4. Wireless: Many businesses are using 802.11-based wireless systems for access controls and monitoring. Wireless is easy to implement and it gets the job done. The problem is that it's also introducing a lot of unintended security problems. Attackers no longer have to bother cracking your WEP or WPA encryption keys. They can just take down your wireless radio communications altogether by jamming or exploiting the clear channel assessment (a.k.a. Queensland ) attack. With an older model D-Link wireless card and the Prism chipset control software (both of which are available via the Internet), 802.11 communications cannot be defended. Whether the attacker is inside the data center or outside of the building — as long as he's within signal range, wireless network components used in data centers can be taken down or offline indefinitely – and it's tricky to find out who's doing it.

It's a known fact that technical problems are only part of the security equation. The other side of security reality is operational weaknesses creating additional problems for data centers. For instance, the resources required to manage the growing number virtual servers creates a distraction away from security management. So are all of the new data center management applications. There's also a dependence on annual SAS 70 reports and “checklist” audits. The belief is that as long as the audit is performed once a year and the results are reasonable, then all is well. This misnomer creates a false sense of security and can get businesses into trouble if they're relied on too heavily. Entry-level security reviews are only the beginning of uncovering data center security problems.

What You Can Do

The goal of data center security is to keep the bad guys out and the good guys honest. You may have the best access control systems and the most vigilant gatekeepers. However, if you are not focusing on what's important, bad things can easily happen. Here's a list of steps to take to ensure your data center is locked down from current and future security threats.

•  Scan your entire data center network for live hosts and analyze vulnerabilities on everything in existence – not just what you think is the most visible or important. Find out each and every electronic entry point to the data center. Keep in mind that data center security is not just for your publicly-accessible systems. Internal systems are equally important and both need to be treated with the same level of seriousness.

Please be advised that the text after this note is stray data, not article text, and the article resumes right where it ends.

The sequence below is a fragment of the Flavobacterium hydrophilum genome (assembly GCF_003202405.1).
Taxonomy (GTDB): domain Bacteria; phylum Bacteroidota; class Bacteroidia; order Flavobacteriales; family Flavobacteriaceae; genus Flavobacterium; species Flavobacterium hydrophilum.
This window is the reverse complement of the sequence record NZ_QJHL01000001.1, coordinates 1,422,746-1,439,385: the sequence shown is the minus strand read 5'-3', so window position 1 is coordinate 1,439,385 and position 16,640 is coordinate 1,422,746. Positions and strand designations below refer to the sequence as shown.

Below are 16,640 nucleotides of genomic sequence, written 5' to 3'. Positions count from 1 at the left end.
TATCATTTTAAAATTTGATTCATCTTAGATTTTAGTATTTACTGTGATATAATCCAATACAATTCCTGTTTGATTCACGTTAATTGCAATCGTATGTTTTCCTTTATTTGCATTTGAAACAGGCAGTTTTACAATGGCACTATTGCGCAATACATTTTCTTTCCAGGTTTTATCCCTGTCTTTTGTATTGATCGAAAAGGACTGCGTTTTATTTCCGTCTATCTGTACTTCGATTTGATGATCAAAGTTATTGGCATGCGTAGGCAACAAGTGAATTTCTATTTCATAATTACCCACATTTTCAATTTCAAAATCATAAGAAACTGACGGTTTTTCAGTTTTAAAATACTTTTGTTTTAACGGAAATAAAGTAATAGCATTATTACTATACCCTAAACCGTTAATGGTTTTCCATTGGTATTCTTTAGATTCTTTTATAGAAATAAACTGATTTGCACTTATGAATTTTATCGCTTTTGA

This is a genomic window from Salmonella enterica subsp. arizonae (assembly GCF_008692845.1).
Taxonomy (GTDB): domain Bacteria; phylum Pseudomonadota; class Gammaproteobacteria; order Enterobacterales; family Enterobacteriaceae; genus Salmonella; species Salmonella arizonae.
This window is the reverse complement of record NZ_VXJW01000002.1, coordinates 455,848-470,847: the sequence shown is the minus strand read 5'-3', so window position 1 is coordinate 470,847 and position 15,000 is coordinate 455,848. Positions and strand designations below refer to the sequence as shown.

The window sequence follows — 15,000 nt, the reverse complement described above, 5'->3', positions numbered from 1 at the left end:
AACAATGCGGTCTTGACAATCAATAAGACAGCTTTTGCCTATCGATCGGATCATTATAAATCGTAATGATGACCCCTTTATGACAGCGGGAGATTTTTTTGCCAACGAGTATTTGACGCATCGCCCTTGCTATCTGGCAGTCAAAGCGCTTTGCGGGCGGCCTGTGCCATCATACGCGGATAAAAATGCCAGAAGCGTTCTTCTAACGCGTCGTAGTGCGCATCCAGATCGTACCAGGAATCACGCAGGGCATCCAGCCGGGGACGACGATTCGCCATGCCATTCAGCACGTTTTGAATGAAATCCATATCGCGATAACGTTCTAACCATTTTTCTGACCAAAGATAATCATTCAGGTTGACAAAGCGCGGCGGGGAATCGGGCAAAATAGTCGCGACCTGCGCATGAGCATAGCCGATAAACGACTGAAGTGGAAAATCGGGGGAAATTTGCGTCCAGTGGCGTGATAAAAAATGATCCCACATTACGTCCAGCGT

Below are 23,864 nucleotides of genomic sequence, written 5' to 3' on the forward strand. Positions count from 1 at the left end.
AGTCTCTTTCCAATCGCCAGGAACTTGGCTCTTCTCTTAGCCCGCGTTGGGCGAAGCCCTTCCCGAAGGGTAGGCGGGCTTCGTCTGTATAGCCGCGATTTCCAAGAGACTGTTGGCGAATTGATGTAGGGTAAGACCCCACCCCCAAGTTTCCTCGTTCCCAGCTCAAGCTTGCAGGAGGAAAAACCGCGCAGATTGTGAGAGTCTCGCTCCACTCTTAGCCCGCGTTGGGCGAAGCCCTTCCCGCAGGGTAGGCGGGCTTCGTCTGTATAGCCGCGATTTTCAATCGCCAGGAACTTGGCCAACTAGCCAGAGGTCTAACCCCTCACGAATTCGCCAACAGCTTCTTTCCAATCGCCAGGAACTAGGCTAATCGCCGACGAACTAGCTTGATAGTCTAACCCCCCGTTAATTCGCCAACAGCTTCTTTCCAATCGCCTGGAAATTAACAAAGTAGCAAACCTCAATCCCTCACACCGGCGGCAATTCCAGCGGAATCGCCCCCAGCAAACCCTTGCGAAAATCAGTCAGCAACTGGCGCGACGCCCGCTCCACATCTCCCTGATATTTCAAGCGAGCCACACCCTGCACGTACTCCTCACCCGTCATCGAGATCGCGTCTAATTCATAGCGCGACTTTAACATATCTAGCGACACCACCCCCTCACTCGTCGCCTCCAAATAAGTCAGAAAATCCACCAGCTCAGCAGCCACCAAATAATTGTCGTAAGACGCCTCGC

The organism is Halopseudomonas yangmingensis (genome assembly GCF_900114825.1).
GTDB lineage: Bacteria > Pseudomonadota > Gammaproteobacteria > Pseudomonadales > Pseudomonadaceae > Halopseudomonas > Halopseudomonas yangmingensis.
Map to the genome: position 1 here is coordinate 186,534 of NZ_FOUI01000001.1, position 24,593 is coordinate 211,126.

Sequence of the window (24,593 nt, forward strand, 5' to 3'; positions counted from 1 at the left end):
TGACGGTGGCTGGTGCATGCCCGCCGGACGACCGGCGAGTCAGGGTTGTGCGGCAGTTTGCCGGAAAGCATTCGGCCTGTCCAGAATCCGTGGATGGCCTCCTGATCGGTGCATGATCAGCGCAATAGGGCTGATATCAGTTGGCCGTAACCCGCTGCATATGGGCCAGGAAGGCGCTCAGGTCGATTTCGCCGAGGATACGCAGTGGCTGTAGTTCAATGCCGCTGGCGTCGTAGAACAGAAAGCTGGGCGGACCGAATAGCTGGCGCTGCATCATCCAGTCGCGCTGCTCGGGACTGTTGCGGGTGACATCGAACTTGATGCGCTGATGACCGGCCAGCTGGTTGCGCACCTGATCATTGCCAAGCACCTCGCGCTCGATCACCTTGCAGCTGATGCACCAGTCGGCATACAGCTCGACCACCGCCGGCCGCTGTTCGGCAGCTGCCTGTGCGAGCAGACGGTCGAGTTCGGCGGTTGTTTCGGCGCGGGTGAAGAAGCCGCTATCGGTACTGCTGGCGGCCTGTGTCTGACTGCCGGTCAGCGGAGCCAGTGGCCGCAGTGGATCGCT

•  Use the ethical hacking methodology of reconnaissance, enumeration, vulnerability testing and exploitation to test all of your systems and entry points. This will help ensure you find the most weaknesses and demonstrate how they can be exploited in real-world scenarios.

•  Manual analysis of your systems is very important, but it's next to impossible to do a good job without the right tools. Invest in some quality commercial vulnerability scanners for operating systems, Web applications and databases and seek out open-source and freeware tools for testing wireless, storage systems and other niche technologies.

•  Based on your testing results, classify what your systems and information mean to the business and how they should be appropriately managed and handled moving forward.

•  Test again and again – consistently over time. You or your team's security testing skills will improve, you will acquire better tools and new weaknesses will emerge. New problems are bound to be uncovered.

Fix the Short-Term, Think Long-Term

The data center is the focal point for many types of attacks. It's w here everything security-related is supposed to come together. Just because your data center is locked down physically, that doesn't mean that everything's secure. The most valuable corporate assets today are electronic – the majority of which are housed in your data center. If you're going to protect these assets in your data center for the future, your first step is to focus on the short term by finding and fixing what's broken now.

Once you get your current environment under control, think about how emerging data center technologies can be used to help – and hinder – your data center operations. It takes a persistent, watchful eye to uncover new weaknesses and keep a data center locked down. This is something that you can make happen but only if you look at the bits and bytes inside those feeble four walls we hold upon a pedestal all too often.

Kevin Beaver is an independent information security consultant, speaker, and expert witness with Atlanta-based Principle Logic LLC. He has more than 19 years of experience in IT and specializes in performing information security assessments revolving around IT compliance. He has authored/co-authored seven books on information security including Hacking For Dummies and Hacking Wireless Networks For Dummies (Wiley) as well as The Practical Guide to HIPAA Privacy and Security Compliance ( Auerbach ). He's also the creator and producer of Security On Wheels - security learning for IT professionals on the go. Mr. Beaver can be reached at [email protected].